In Canada, capital punishment was abolished in Having extremely high IQ is clearly less of a problem than having extremely low IQ, but there may also be challenges to being particularly smart. It is often assumed that schoolchildren who are labeled as gifted may have adjustment problems that make it more difficult for them to create social relationships. This study found, first, that these students were not unhealthy or poorly adjusted but rather were above average in physical health and were taller and heavier than individuals in the general population.
The students also had above average social relationships—for instance, being less likely to divorce than the average person Seagoe, These numbers are all considerably higher than what would have been expected from a more general population. But there are also different types of giftedness. Some children are particularly good at math or science, some at automobile repair or carpentry, some at music or art, some at sports or leadership, and so on.
There is a lively debate among scholars about whether it is appropriate or beneficial to label some children as gifted and talented in school and to provide them with accelerated special classes and other programs that are not available to everyone. These claims, and the responses they provoked, provide another example of how cultural interpretations of the meanings of IQ can create disagreements and even guide public policy.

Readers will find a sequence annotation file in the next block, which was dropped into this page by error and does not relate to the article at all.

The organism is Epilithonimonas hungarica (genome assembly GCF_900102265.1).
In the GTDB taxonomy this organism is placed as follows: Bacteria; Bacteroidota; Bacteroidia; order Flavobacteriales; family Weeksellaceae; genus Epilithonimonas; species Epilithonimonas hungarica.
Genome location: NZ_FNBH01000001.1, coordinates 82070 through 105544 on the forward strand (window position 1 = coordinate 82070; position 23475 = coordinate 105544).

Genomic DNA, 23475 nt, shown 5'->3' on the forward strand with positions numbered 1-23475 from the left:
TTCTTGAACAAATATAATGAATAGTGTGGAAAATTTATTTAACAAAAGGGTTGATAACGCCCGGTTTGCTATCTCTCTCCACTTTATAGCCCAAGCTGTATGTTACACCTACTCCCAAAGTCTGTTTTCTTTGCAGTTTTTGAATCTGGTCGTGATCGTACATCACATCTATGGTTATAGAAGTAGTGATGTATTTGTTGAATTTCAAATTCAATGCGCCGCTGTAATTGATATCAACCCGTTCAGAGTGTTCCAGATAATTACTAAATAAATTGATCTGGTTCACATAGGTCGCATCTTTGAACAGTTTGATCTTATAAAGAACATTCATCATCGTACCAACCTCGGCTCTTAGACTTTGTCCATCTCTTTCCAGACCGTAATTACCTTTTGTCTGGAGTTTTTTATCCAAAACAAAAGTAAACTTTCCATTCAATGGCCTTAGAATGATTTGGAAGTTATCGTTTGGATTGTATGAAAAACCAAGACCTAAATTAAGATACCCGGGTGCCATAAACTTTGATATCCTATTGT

Assumptions about sex differences in intelligence are increasingly challenged in the research.
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In Canada, recent statistics show that women outnumber men in university degrees earned. There are also observed sex differences on some particular types of tasks.
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Women tend to do better than men on some verbal tasks, including spelling, writing, and pronouncing words Halpern et al. On average, men do better than women on tasks requiring spatial ability, such as the mental rotation tasks shown in Figure Boys tend to do better than girls on both geography and geometry tasks Vogel, There are many women who are better than the average man on spatial tasks, and many men who score higher than the average women in terms of emotional intelligence.
Sex differences in intelligence allow us to make statements only about average differences and do not say much about any individual person. As infants, boys and girls show no or few differences in spatial or counting abilities, suggesting that the differences occur at least in part as a result of socialization Spelke, Furthermore, the number of women entering the hard sciences has been increasing steadily over the past years, again suggesting that some of the differences may have been due to gender discrimination and societal expectations about the appropriate roles and skills of women.